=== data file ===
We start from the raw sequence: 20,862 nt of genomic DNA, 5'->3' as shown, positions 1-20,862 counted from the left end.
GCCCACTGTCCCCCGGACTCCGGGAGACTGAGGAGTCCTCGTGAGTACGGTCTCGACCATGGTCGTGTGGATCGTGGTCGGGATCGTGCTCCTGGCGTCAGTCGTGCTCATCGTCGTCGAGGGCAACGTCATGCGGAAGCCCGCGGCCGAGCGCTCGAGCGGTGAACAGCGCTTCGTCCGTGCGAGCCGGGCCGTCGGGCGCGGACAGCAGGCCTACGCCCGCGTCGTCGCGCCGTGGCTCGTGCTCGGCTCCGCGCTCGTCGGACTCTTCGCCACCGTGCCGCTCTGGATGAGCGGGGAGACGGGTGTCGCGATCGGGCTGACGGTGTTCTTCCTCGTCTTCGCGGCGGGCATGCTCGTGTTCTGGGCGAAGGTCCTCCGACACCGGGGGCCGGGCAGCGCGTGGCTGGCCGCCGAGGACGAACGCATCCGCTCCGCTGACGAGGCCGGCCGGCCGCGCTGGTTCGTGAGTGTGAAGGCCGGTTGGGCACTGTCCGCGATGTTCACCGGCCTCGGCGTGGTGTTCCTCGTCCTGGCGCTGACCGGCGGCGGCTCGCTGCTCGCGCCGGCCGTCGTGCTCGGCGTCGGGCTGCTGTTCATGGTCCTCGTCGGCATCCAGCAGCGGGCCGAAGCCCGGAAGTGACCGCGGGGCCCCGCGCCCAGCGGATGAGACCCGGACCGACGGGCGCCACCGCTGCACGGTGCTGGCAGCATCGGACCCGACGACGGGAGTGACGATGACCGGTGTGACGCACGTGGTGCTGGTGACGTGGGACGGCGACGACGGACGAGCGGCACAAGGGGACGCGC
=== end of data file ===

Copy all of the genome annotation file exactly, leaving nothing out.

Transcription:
We start from the raw sequence: 20,862 nt of genomic DNA, 5'->3' as shown, positions 1-20,862 counted from the left end.
GCCCACTGTCCCCCGGACTCCGGGAGACTGAGGAGTCCTCGTGAGTACGGTCTCGACCATGGTCGTGTGGATCGTGGTCGGGATCGTGCTCCTGGCGTCAGTCGTGCTCATCGTCGTCGAGGGCAACGTCATGCGGAAGCCCGCGGCCGAGCGCTCGAGCGGTGAACAGCGCTTCGTCCGTGCGAGCCGGGCCGTCGGGCGCGGACAGCAGGCCTACGCCCGCGTCGTCGCGCCGTGGCTCGTGCTCGGCTCCGCGCTCGTCGGACTCTTCGCCACCGTGCCGCTCTGGATGAGCGGGGAGACGGGTGTCGCGATCGGGCTGACGGTGTTCTTCCTCGTCTTCGCGGCGGGCATGCTCGTGTTCTGGGCGAAGGTCCTCCGACACCGGGGGCCGGGCAGCGCGTGGCTGGCCGCCGAGGACGAACGCATCCGCTCCGCTGACGAGGCCGGCCGGCCGCGCTGGTTCGTGAGTGTGAAGGCCGGTTGGGCACTGTCCGCGATGTTCACCGGCCTCGGCGTGGTGTTCCTCGTCCTGGCGCTGACCGGCGGCGGCTCGCTGCTCGCGCCGGCCGTCGTGCTCGGCGTCGGGCTGCTGTTCATGGTCCTCGTCGGCATCCAGCAGCGGGCCGAAGCCCGGAAGTGACCGCGGGGCCCCGCGCCCAGCGGATGAGACCCGGACCGACGGGCGCCACCGCTGCACGGTGCTGGCAGCATCGGACCCGACGACGGGAGTGACGATGACCGGTGTGACGCACGTGGTGCTGGTGACGTGGGACGGCGACGACGGACGAGCGGCACAAGGGGACGCGC